CONS(3)                                                   CONS(3)

     NAME
          cons - console, clocks, process/process group ids, user,
          null, reboot, etc.

     SYNOPSIS
          bind #c /dev

          /dev/bintime
          /dev/config
          /dev/cons
          /dev/cputime
          /dev/drivers
          /dev/hostdomain
          /dev/hostowner
          /dev/kmesg
          /dev/kprint
          /dev/mordor
          /dev/null
          /dev/osversion
          /dev/pgrpid
          /dev/pid
          /dev/ppid
          /dev/random
          /dev/reboot
          /dev/swap
          /dev/sysname
          /dev/sysstat
          /dev/time
          /dev/user
          /dev/zero

     DESCRIPTION
          The console device serves a one-level directory giving
          access to the console screen and miscellaneous information.

          A write (see read(2)) to cons causes the characters to be
          printed on the console screen. Console input is handled by a
          different program (see kbdfs(8)).

          The osversion file contains a textual representation of the
          operating system's version and parameters.  At the moment,
          it contains one field: the 9P protocol version, currently
          2000.

          The config file contains a copy of the kernel configuration
          file used to build the kernel.

          The kmesg file holds the last 16 kilobytes of output written
          to the console by the kernel's print statements or by pro-
          cesses writing to /dev/cons.  It is useful for retrieving

     CONS(3)                                                   CONS(3)

          boot messages once the boot process is over.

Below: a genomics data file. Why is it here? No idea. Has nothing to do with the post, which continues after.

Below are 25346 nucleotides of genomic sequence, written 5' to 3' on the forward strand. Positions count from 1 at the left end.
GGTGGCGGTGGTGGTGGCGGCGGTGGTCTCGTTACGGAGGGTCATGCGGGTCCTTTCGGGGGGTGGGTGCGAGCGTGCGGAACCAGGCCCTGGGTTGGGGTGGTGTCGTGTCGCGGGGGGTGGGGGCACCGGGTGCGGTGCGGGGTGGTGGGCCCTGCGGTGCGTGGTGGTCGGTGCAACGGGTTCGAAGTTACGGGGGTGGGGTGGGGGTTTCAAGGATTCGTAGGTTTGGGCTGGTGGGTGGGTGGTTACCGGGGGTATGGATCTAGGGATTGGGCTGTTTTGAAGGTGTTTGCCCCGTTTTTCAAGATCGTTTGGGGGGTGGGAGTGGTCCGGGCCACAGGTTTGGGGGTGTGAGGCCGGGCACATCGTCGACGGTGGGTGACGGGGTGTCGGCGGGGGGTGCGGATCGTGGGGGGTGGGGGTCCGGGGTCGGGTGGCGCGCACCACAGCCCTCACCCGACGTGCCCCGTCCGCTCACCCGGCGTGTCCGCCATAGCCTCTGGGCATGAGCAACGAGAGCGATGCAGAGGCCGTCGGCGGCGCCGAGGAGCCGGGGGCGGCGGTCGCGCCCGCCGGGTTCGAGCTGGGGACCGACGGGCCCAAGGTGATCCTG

The kprint file may be read to receive a copy of the data
          written to the console by the kernel's print statements or
          by processes writing to /dev/cons.  Only data written after
          the file is opened is available.  If the machine's console
          is a serial line, the data is sent both to the console and
          to kprint; if its console is a graphics screen, the data is
          sent either to the display or to kprint, but not both.  (It
          is advisable not to open kprint on terminals until you have
          started rio(1).)

          The null file throws away anything written to it and always
          returns zero when read.

          The zero file is a read-only file that produces an infinite
          stream of zero-valued bytes when read.

          The drivers file contains, one per line, a listing of the
          drivers configured in the kernel, in the format

               #c cons

          The hostdomain file contains the name of the authentication
          domain that this host belongs to; see authsrv(6). Only the
          user named in /dev/hostowner may write this.

          The hostowner file contains the name of the user that owns
          the console device files.  The hostowner also has group per-
          missions for any local devices.

          Reads from random return a stream of random bytes produced
          by the kernels cryptographic random number generator. The
          rate at which data can be read depends on the implementation
          and can vary from hundreds of megabytes to just a few hun-
          dred bits a second. Therefore, random should be treated as a
          seed to pseudo-random number generators which can produce a
          faster rate stream.

          Writing the string reboot to reboot causes the system to
          shutdown and, if possible, restart.  Writing the string
          reboot kernelpath loads the named kernel image and restarts,
          preserving the kernel configuration in #ec, except that the
          bootfile variable is set to kernelpath. Writing the string
          rdb activates the remote kernel debugger (see rdbfs(4)).
          Only the host owner has the ability to open this file.

          Bintime is a binary interface that provides the same infor-
          mation as time (q.v.), in binary form, and also controls
          clock frequency and clock trim.  All integers read or writ-
          ten from bintime are in big endian order.  Unlike the other
          files, reads and writes do not affect the offset.

     CONS(3)                                                   CONS(3)